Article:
Taking Control of Our Grocery Spending

Last month we were way over our grocery spending and this month we are way, way over!  Two months in a row is real red flag.  This is such a big chunk of our budget that these large overages are affecting our bottom line – the only reason we’ve been in the black the last two month has been our yet-unincorporated cost-of-living raises from September.  Looking back in Mint, it seems that our grocery spending spikes every fall/winter – usually November, sometimes October or December.  Maybe it’s the additional social events around the holidays or the seasonal baking – whatever the reason, it’s a trend I can see over in the fourth year now.  And I’m not the only one!

 

Whatever the reason, though, we have to exercise some self-control and apply some of the spending-reduction strategies we’ve become lax about to get back under budget.  When I discussed these plans with Kyle, he said that he didn’t want to do any additional work around the grocery shopping because “I don’t think I’ve been overspending – my eating hasn’t changed.”  After he made this protestation several times and I reassured him each time that I wasn’t accusing him of overspending, I realized he was passive-aggressively blaming me for the overspending!  (Probably a reasonable guess – I’ve been buying a lot of almond flour and coconut oil, both of which are quite pricey.)

 

Here are the new disciplines I am going to implement to carry us through this winter without blowing our grocery budget every month.  I’ll update at the start of January on how well we adhered to these disciplines and then again monthly until we get through this danger period!

 

 

1) Continuously keep a shopping list.

 

We do shop with a list nearly every time, but we tend to make the list right before heading out to the store.  The result is that we often forget items, which means additional shopping trips (usually without lists) and that can tack on additional items that could have been delayed.  When we run out to the store we go to the one closest to us instead of the one with the best prices.  I’ll make a “usual suspects” list to print out and keep in the kitchen and then jot down additions and cross out what we don’t need as the week goes on.

 

2) Track every single item we purchase and look at the aggregated data.

 

As of now we track all our spending and keep our receipts, but I only intermittently make entries into our pricebook and to this point we haven’t made master lists of everything we’ve bought.  I have in the past calculated the cost of all my meals, but this is slightly different as I’ll only be tracking new spending, not the use of things we already own.

 

I will aggregate all the individual items into these groups (might edit as the month goes on) and determine which categories are the major moneysucks and which are the big targets for cost reduction.

  • fresh
    • vegetables
    • fruits
    • meat
    • nuts/seeds
  • canned
    • vegetables
    • fruits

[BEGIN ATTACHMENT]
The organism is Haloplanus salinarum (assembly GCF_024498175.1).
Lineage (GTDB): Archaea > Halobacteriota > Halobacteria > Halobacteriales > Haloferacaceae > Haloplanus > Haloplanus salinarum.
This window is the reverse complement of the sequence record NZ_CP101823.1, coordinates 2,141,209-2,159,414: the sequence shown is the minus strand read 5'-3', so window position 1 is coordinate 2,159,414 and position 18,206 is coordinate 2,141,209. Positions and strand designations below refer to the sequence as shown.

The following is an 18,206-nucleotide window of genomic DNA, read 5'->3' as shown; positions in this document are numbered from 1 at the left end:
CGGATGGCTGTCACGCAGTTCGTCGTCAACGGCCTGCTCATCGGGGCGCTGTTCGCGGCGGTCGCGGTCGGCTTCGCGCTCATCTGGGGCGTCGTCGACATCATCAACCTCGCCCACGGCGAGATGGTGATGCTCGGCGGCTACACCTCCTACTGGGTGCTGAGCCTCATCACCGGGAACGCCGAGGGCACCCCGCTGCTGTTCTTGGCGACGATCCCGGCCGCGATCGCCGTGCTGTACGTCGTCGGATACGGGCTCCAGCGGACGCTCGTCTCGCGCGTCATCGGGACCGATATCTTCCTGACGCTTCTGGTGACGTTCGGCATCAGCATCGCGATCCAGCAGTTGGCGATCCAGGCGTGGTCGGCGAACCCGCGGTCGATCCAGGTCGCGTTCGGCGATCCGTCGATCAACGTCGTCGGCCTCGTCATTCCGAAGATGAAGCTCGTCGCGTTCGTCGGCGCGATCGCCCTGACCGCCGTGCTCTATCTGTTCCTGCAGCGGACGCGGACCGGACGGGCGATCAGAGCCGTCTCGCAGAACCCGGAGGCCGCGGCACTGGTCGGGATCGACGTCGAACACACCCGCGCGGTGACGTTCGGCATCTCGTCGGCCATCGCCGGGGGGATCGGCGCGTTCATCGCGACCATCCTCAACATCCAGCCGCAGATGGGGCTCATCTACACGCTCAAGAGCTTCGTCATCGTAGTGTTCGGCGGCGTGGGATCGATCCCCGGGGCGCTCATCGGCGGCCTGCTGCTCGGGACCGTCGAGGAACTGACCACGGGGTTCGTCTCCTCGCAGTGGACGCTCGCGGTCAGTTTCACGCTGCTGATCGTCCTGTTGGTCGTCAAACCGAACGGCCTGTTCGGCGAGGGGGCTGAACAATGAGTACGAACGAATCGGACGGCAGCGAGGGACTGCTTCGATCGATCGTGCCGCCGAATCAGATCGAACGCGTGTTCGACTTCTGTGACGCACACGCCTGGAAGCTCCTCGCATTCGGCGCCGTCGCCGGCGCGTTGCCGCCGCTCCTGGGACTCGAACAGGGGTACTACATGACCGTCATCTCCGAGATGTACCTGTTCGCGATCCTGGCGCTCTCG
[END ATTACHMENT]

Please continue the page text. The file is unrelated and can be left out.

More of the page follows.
• meat
    • beans
  • processed/packaged
    • dairy
    • grains/starch
    • barely-food
    • condiments and spices
  • non-food
    • personal care
    • household

 

3)  Shop on a consistent day of the week.

 

I want to make Saturday our primary (if not only) shopping day of the week.  By getting all the shopping out of the way on Saturday morning, I have time during the rest of the day to do the chopping and produce preparation before the produce starts going soft.  We usually go through certain produce items in 5-8 days so I think once per week will fit in well with our current eating patterns.

 

4)  Check the weekly specials (and compare with my pricebook) to buy on sale.

 

For a while I was checking out the weekly specials at our local stores so that I could buy sale items, but I haven’t done it in months. My pricebook, though incomplete/slightly out of date, is still pretty useful for this sort of thing.  Often the grocery store sale prices are still not as low as what we can get at Costco or ALDI.  I’ll note which of our typical buys are on sale using the weekly specials available online from Kroger and Harris Teeter, then cross-check the sale price against the price I’ve gotten in the past at other stores, and add the sale items to our shopping list if they are the best price.

 

5)  Add in some meal planning.

 

Kyle and I eat the same things over and over again so we don’t really meal plan per se.  I’d like to get back into using our crock pot, though, so every week of this month I’ll pick out a new batch-cooking recipe to try out.  I think these recipes are usually cheaper than what I make in smaller batches day-to-day.

 

6)  Visit low-cost stores first.

 

Every Saturday I plan to hit the farmer’s market, then Costco, then Kroger (then Harris Teeter and Target, if necessary) – that way I can adjust the rest of my buying around what I get at the farmer’s market.  We stopped shopping at ALDI when we moved but I think we should resume going there once per month near the beginning of the month.  Every week our list will just cascade from the lower-cost vendors to the higher cost so we don’t have to guess if we can get something for less.

 

7)  Evaluate additional sources for groceries.

 

I’ll set a goal to visit one food retailer that we haven’t used before to compare some prices this month.  There are several in my area (ethnic grocery stores, Trader Joe’s, Food Lion) plus I’ve never ordered food off the internet (Amazon) so we have plenty of options.

 

This challenge is going to be especially hard to implement starting this December as we are only in town for about three weeks.  If we have to buy groceries when we are in CA, as we have many times in the past, that will jack up our spending.  Plus there may be some waste if we can’t prioritize our fridge and pantry to be eaten down before we leave on our trip.  Still, there is no better time to start than the present.